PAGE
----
(*Spoiler alert: This post refers to key elements of the movie.)
"It is not about you," says the Ancient One, marvelously played by Tilda Swinton in the movie Doctor Strange — based on the Marvel comic — released in theaters last Friday.
She is talking to Dr. Steven Strange (Benedict Cumberbatch), who is at a crossroads: either return to his previous life as a superstar-conceited neurosurgeon, or use his newly acquired mystic powers to save the world.
Tragedy has reshaped Strange's life after a horrific car accident crushed his hands, setting him off on a journey of healing and self-searching. (The subtext here is "Don't text and drive.")
Sometimes life will do that to us, reorienting our path with unpredictable suddenness.
What can a narcissist do? Well, first he will do whatever possible to revert the situation, to go back in time and restore his status. Unfortunately, and here is an important lesson, we cannot bend time backwards. Nature's awesome powers are beyond our reach. The laws of nature must be respected. They make (or should make) us humble.
That is, unless the threat is such that we must reconsider — and we have mystic powers that are nothing short of godlike.
Under such unfair odds, the status of a famed neurosurgeon pales in comparison. The doctor that heals others to catapult himself into stratospheric fame steps up to become the master sorcerer that can beat time itself to save the world. Not a bad gig.
"Time is the enemy," says Kaecilius, the powerful bad guy played by Mads Mikkelsen, seduced by the possibility of controlling it. This is the central theme of the movie, our mortality. Should we accept it, as the Ancient One suggests when she says "death is what gives life meaning," or should we try to beat it, even if that means going to the dark side? Can there be good and evil masters of time? If we can walk backwards and forwards in space, why not in time?
Scientists, especially theoretical physicists, like to play such games — controlling time with pencil and paper. Going forward in time, traveling to the future, is actually OK, according to the Theory of Relativity. All we need is a super-fast spaceship, traveling close to the speed of light. A technological, and not a conceptual obstacle.
Going back in time is more complicated. Much more. Remarkably, closed-time loops are not just the stuff of sci-fi stories. (Why a closed-time loop? Most people don't want to go back in time and be stuck there. A short visit to the past should suffice.) In 1949, the brilliant Austrian mathematician Kurt Gödel found a solution of Albert Einstein's equations of general relativity where it is possible, at least theoretically, to travel in a circle in time as we can in space, returning back to the starting point. The movie brilliantly plays with this notion, not least since 13.7's own Adam Frank worked as a scientific consultant.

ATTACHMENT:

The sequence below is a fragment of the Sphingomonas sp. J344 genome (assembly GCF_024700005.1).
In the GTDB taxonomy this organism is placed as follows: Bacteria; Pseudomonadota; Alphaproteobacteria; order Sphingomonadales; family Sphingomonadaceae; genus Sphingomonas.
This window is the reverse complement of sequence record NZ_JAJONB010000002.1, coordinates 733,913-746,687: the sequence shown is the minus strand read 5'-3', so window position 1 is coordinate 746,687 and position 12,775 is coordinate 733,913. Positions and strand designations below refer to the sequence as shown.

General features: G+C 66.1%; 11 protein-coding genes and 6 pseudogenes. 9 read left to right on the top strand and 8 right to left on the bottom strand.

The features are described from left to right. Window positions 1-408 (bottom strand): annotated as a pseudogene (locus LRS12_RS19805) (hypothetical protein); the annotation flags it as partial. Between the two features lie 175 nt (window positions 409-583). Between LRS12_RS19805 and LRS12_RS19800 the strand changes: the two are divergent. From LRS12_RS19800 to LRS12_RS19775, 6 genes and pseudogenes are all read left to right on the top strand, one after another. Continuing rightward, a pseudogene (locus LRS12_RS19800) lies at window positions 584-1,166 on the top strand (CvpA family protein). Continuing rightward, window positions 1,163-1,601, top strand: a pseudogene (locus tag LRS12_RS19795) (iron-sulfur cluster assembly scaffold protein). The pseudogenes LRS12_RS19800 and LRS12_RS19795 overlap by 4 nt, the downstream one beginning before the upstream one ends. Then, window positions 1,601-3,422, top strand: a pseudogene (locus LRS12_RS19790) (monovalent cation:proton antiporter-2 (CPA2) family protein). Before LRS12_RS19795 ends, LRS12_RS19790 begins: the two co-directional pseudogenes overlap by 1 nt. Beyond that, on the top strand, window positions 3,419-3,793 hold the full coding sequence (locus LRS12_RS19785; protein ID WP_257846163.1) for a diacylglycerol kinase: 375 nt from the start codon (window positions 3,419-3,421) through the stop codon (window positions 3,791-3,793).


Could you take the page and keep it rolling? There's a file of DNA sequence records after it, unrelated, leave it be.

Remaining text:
In practice, Gödel's solution and any of its modern versions are a very, very long shot. There are issues with how to keep such spacetimes from collapsing upon themselves, not to mention weird time paradoxes like the Grandfather Paradox: If you travel back in time and kill your grandfather before he marries, would you exist? However, in a Marvel universe it is possible. When Dr. Strange discovers that he has this power, we see a disturbingly beautiful image of an apple being eaten and reassembled again and again, a small patch of space where a closed-time loop is possible.
To protect the Earth, Dr. Strange travels to the multiverse, here an infinite set of universes, each with different natural laws, echoing some of the cutting-edge and somewhat outrageous ideas in theoretical physics. Evil powers dominate some of these in the shape of Dormammu, Master of the Dark, who, for some unexplained reason, wants to expand his domain and destroy more and more worlds. Ungrateful job, to keep destroying worlds in an infinite multiverse with an infinite number of worlds. A kind of cosmic Sisyphus, prisoner of his own greed. This is important. For the movie tells us that power is a trap, where the presumed powerful one is a prisoner of his own thirst for power. It's life in a closed-power loop. It can only lead to despair.
A final special touch happens when Dr. Strange understands the source of the Ancient One's longevity. She chose to dig it from the dark side, in a twisted plot convolution where the bigger moral goal eclipses the steps to get there. In the case of the Ancient One, that's forgivable given that she is the protector of our world. But the danger is that others, with lower moral standards, stuck in their own power-loops, may also decide that similar choices are justifiable. The consequences are usually tragic, as people and values get trampled along the way.
We are, after all, the sum total of our choices, and must consider carefully where they lead. Something good to remember in these post-election days and, as the movie reminds us, for life itself.
Marcelo Gleiser is a theoretical physicist and writer — and a professor of natural philosophy, physics and astronomy at Dartmouth College. He is the director of the Institute for Cross-Disciplinary Engagement at Dartmouth, co-founder of 13.7 and an active promoter of science to the general public. His latest book is The Simple Beauty of the Unexpected: A Natural Philosopher's Quest for Trout and the Meaning of Everything. You can keep up with Marcelo on Facebook and Twitter: @mgleiser